Air Mozilla is the video (multimedia) presence of Mozilla on the Web.
Air Mozilla presents live video streams of Mozilla community events around the world as well as an archive containing recordings of previous live events. There is a self-service interface for uploading pre-recorded videos.
Events include Mozilla project meetings, brownbags, developer chats, design luncheons and meet-up events in Mozilla spaces.
Topic-specific channels allow grouping of recordings by area of interest. Community members who would like to curate a channel are invited to contact the Air Mozilla staff.
Also please contact the Air Mozilla staff if you would like to have your local Mozilla community events streamed, either live or pre-recorded. One of our primary goals is to encourage much more content from the greater Mozilla community, and we're delighted to help mentor local Air Mozilla Producers around the world.
In 2019 we are working to improve Air Mozilla satisfaction and to provide more value to all of our users! If you'd like to participate in this research and work, sign up here!
If you are Mozilla staff or NDA with Slack access, you can reach us on the #airmozilla Slack channel.
Air Mozilla began as a streaming audio service to make project meetings more accessible to remote participants. By 2007 it was streaming video on a monthly basis.
In 2009, Aza Dotzler, Air Mozilla's creator, described the technology for the first streaming video implementation:
"Right now, I'm using a cobbled together set of tools. The local part doesn't matter to you all (yet,) but I'm sharing it anyway. On my local machine, I'm capturing the video (dvgrab) encoding the DV stream to Theora (ffmpeg2theora) saving a local copy (tee to local file) and pushing the bits (oggfwd) to an icecast server. Then I've got a WordPress install where I have our Air Mozilla web page that embeds the stream using the video tag. On that page I've also got an embedded IRC chat (mibbit) in an iFrame. When the live streaming event is over, I upload the copy of the video I saved locally using WordPress's upload feature and then I link the video in the WordPress page using a bit of JS that will dynamically swap out the src URL in the video tag when someone clicks it."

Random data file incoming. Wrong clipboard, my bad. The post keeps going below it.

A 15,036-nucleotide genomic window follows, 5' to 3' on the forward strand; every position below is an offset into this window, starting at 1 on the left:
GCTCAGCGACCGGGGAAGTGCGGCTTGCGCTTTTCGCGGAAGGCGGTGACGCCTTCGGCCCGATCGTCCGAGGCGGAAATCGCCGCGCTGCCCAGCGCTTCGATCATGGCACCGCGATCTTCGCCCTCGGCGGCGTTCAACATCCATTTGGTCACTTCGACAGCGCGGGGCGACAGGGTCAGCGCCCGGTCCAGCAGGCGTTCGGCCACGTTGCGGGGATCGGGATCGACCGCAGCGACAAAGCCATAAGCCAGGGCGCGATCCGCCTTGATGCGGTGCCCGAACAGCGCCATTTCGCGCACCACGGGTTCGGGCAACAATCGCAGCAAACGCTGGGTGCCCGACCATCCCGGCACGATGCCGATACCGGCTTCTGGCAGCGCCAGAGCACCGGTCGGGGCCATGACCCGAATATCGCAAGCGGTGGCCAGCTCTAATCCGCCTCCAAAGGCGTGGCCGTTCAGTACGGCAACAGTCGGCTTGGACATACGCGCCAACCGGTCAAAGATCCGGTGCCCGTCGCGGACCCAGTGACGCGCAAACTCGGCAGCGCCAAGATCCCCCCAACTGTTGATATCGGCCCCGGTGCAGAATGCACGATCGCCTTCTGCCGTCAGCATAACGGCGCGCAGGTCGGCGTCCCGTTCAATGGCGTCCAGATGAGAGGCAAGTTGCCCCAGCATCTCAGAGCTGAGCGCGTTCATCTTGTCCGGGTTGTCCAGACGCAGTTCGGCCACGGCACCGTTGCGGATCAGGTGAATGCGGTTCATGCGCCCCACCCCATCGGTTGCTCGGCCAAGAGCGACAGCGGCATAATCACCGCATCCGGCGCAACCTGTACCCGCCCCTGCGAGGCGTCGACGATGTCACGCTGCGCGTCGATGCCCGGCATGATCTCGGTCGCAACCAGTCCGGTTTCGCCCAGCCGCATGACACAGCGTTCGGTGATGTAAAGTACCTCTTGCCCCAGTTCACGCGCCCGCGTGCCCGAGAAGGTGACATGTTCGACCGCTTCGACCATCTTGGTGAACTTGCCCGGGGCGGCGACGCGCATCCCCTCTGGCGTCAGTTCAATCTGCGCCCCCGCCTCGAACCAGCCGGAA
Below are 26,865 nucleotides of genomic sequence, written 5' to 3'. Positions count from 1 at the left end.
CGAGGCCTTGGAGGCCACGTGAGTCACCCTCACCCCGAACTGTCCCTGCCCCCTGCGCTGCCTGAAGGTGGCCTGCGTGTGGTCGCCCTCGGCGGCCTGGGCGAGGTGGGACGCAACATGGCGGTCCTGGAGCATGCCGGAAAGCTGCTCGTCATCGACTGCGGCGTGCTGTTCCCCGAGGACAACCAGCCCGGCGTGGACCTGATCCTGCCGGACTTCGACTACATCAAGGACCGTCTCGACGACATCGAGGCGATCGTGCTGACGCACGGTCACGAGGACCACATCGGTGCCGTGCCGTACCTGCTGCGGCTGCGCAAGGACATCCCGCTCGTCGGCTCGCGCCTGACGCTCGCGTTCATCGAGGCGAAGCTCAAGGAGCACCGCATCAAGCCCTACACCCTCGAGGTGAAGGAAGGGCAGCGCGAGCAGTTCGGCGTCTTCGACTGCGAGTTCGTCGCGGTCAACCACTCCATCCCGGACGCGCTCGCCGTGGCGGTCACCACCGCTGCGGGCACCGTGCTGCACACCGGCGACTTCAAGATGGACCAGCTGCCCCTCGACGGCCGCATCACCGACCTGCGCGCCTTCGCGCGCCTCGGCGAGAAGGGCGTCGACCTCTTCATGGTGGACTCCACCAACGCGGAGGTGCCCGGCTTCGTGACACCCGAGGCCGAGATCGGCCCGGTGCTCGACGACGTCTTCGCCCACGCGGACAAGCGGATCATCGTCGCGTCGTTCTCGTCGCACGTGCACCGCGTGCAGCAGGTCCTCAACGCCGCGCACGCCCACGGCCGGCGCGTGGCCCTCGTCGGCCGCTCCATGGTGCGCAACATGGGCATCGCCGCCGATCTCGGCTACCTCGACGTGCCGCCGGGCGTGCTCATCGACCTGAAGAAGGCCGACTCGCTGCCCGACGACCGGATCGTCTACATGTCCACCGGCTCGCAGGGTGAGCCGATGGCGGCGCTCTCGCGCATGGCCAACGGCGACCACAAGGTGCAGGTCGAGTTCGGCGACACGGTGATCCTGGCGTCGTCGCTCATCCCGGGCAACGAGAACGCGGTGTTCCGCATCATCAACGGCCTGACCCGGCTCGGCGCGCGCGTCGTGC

In late 2011 Air Mozilla was rebooted under the stewardship of Richard Milewski. The Mozilla WebDev team provided a design refresh of the Wordpress blog to bring the site in line with then-current Mozilla website design standards.
In 2012 the Wordpress Blog was replaced with a Django/Playdoh custom CMS system implemented by Peter Bengtsson and Mozilla Intern Tim Mickel. (You can see Tim's intern brownbag in the Air Mozilla archive).
Beginning in 2012 Air Mozilla production facilities were added to a number of Mozilla offices world-wide. Today live stream events can be originated from Mountain View, San Francisco, Portland, Vancouver, Toronto, London and Berlin. The infrastructure also supports accepting live streams from any location with a reasonable (>2Mb/sec) net connection. The live streaming venues can also bridge content from Mozilla's Vidyo teleconferencing system.
Air Mozilla Today
The current (2014) implementation streams multi-bitrate RTMP streams and multi-bitrate HLS streams. Air Mozilla allow four different levels of access:
- Public events are visible to anyone visiting the website.
- Staff-Only events are only visible to users logged in with a Mozilla LDAP login.
- Contributor events are visible to loged in staff and contributors who are also "Vouched" Mozillians on mozillians.org.
- An additional category of restricted events are visible to staff and only those mozillians who are members of selected curated groups on mozillians.org. The specific curated groups can be specified on an event-by event basis.
Air Mozilla encoders now stream through the Edgecast CDN so there is no limit to the number of simultaneous viewers who can watch a live event. Recordings are stored on an Amazon S3 instance and transcoded using Vid.ly to support a wide range of viewing devices.